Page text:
1. Quilted the geese. Mostly just outlined their major areas in a free-motion satin-stitch so that their bodies would puff out a bit and look more dimensional.
2. Quilted the turtles. Gotta admit I wasn't looking forward to this, but they turned out to be more fun than challenging, although there was definitely a 'learning curve.' For them, I used a combination of free-motion satin-stitch and free-motion straight-stitch. With the first turtle, I had to break thread roughly 8 times as I kept working myself into areas I couldn't easily get out of. With the second turtle, it was one continuous thread, start to finish, no breaks. At that point I was pumped enough to do a third one! Alas, there are but two...
3. Quilted this frog.
Just kidding. We found this little guy yesterday on the porcelain-berry vine in the back yard. He was only 1-1/4 inches long, and turned green as soon as my husband picked him up. He's called a grey tree frog. I love frogs. Ok, back to quilting:
4. Time to steam-block the quilt. Tools: carpeted floor, flannel-back vinyl table cloth (flannel side up), old cotton sheet, quilt face-down, lots of T-pins, press cloth, spray bottle of water, and iron. This photo was taken just after the quilt was blocked (took about an hour after pinning). After that, it lay untouched overnight, until there was no question it was dry. And what a difference. I always forget just how much smoother and better these wall quilts look after they're steamed and dried. Blocking 'marries' the quilt layers without flattening them (hold the iron just grazing the backing; do not set its full weight down on the quilt!!), shrinks out any warping, and makes it far less likely that those buried knots will ever work their way out.
5. Time to square. Pinned the blocked, dry quilt back up on the design wall. And suddenly it hit me that I could use a plumb bob to get a true vertical line. I'm sure people do this all the time, but I never had a design wall until this quilt, so the idea had never occurred to me. Wow, what a timesaver!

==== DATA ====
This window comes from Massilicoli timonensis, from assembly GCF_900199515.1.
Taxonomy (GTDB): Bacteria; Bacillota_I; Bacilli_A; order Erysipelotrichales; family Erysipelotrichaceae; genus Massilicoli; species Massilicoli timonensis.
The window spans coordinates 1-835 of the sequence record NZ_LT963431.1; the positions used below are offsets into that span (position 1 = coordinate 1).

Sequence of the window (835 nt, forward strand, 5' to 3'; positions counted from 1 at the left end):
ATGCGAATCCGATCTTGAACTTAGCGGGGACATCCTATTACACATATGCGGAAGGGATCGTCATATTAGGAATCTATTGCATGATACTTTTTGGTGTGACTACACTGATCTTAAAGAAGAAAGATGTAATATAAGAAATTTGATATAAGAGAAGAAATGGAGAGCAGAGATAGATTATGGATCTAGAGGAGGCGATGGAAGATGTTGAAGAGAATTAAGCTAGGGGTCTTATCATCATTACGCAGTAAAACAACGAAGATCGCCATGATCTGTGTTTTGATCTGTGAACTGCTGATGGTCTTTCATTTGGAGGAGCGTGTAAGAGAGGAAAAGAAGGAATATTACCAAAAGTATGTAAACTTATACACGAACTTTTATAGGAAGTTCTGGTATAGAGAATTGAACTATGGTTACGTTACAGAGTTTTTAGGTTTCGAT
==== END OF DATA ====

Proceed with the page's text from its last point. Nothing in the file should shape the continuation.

See the string hanging from the flower pin? That's just a paper clip (not the old wire kind) clamped onto the bottom end of the string. This (the string plus the clip) is a makeshift plumb bob. The paper clip is heavy enough to pull the string into a straight (plumb) line. When the paper clip stops swinging around in the air currents caused by your window air conditioner, your pedestal fan and your ceiling fan, you can get your true vertical line and mark it on the quilt! (And yes, I had to turn off the window unit, pedestal fan and ceiling fan--one by one. That darned paper clip didn't stop moving until all three were off and the air was perfectly still. Hey--ding ding ding--here's an idea: Maybe I should have used a bigger paper clip. Duh.
Oh well, next time. :)
Anyway, the quilt is now squared and trimmed, and binding strips have been cut. I'll save that photo for next time.
Now it's time to sign off and do the fifth load of laundry. Why do I always think I can save all the chores until the last day before a trip? Hooking up with Leah Day's FMQ Friday post--she's teaching her husband to stitch free-motion--is this cool, or what??? (Wait, do we really want our spouses in our spaces? I might have to think twice about that... ;) Anyway, his first free-motion attempt is pretty impressive. Also hooking up with Sarah Craig's Whoop Whoop Fridays post, where she has got a clean house this week (I'm SO jealous, but yes, now and then it just has to be done) and is generously sharing other folks' work instead of her own.
Have a good weekend, everyone, and if you're having 75 degree weather like we are today, take a break from quilting and get outdoors!